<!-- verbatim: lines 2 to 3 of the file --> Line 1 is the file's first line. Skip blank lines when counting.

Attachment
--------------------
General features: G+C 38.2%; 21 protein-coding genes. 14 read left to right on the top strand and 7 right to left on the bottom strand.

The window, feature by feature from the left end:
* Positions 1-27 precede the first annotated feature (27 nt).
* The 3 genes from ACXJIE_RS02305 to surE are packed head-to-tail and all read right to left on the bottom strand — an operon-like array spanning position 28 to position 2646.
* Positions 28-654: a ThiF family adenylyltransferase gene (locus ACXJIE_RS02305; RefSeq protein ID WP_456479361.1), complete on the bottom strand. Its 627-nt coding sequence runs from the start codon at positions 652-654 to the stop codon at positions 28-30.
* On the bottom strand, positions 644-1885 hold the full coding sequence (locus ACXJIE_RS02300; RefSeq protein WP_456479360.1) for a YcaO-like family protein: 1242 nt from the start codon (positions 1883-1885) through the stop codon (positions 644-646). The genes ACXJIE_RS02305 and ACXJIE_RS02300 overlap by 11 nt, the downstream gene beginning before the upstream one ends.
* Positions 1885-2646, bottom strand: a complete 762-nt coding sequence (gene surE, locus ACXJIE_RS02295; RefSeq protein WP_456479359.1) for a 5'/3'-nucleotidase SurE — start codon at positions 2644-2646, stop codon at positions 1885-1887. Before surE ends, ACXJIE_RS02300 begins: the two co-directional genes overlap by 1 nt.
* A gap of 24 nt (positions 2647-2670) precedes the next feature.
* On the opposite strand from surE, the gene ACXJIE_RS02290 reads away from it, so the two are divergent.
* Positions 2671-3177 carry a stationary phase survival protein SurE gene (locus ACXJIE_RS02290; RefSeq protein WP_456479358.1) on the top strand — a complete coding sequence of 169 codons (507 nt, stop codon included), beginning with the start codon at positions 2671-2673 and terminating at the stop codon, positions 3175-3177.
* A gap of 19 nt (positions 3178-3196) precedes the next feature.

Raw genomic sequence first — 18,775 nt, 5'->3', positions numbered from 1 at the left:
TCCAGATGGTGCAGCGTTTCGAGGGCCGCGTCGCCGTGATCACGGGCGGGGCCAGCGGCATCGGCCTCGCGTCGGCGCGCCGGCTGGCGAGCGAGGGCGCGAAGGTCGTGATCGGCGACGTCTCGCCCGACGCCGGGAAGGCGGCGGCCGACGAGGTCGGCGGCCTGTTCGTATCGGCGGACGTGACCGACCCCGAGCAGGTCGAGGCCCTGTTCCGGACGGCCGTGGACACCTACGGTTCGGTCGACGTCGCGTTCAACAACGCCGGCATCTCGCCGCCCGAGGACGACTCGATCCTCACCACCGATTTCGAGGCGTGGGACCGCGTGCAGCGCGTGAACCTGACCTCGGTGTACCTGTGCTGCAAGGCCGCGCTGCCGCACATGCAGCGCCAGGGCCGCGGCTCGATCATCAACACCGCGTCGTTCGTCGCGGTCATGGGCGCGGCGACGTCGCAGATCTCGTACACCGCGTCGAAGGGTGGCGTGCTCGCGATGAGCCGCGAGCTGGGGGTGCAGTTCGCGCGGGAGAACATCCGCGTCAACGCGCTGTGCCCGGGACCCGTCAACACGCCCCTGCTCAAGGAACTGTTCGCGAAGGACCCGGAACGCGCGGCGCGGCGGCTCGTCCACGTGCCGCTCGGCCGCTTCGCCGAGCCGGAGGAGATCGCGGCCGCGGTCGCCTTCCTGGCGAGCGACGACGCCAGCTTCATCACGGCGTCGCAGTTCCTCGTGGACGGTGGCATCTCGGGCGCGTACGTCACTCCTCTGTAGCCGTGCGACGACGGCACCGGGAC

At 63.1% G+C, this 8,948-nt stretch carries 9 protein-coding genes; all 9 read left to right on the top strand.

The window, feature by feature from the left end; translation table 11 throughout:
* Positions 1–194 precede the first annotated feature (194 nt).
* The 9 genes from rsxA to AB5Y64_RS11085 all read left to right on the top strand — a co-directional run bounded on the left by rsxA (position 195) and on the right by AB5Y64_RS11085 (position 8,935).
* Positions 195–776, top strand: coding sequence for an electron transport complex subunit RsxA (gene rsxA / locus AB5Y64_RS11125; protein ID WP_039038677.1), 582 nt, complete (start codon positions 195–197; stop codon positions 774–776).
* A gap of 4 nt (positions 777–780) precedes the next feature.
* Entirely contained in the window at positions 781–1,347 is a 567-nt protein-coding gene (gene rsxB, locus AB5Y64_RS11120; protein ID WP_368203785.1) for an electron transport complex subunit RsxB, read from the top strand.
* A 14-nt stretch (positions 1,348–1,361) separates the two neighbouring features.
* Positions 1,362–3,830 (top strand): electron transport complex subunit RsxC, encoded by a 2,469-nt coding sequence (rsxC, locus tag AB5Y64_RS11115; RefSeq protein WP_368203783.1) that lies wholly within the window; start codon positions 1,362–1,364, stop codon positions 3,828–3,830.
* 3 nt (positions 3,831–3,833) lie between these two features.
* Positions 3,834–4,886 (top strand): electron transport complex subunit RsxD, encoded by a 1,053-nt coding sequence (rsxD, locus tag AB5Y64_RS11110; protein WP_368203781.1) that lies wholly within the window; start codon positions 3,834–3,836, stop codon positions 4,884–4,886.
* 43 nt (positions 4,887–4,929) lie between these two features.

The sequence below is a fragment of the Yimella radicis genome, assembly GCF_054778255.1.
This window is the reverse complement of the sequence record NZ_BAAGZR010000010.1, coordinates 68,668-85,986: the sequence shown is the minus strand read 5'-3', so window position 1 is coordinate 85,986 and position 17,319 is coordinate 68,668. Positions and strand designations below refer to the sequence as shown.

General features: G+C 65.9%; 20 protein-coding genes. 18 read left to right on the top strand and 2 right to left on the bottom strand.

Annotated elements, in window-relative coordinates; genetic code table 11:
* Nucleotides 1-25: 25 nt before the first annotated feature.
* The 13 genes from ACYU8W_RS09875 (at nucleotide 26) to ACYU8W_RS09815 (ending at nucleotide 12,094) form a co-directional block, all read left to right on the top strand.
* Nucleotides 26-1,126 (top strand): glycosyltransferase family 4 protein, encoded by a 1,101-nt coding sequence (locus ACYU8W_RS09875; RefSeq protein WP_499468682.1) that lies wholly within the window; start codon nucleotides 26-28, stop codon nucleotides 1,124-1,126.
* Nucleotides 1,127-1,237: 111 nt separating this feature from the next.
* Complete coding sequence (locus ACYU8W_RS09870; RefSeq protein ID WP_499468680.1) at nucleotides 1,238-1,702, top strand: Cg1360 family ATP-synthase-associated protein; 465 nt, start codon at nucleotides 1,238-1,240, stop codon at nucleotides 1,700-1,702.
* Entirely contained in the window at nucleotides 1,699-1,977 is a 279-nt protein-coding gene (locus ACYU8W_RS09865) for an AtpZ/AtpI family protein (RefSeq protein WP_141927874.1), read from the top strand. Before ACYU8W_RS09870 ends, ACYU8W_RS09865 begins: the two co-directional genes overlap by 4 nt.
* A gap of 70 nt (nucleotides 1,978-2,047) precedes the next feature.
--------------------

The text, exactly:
The window, feature by feature from the left end:
* Positions 1-27 precede the first annotated feature (27 nt).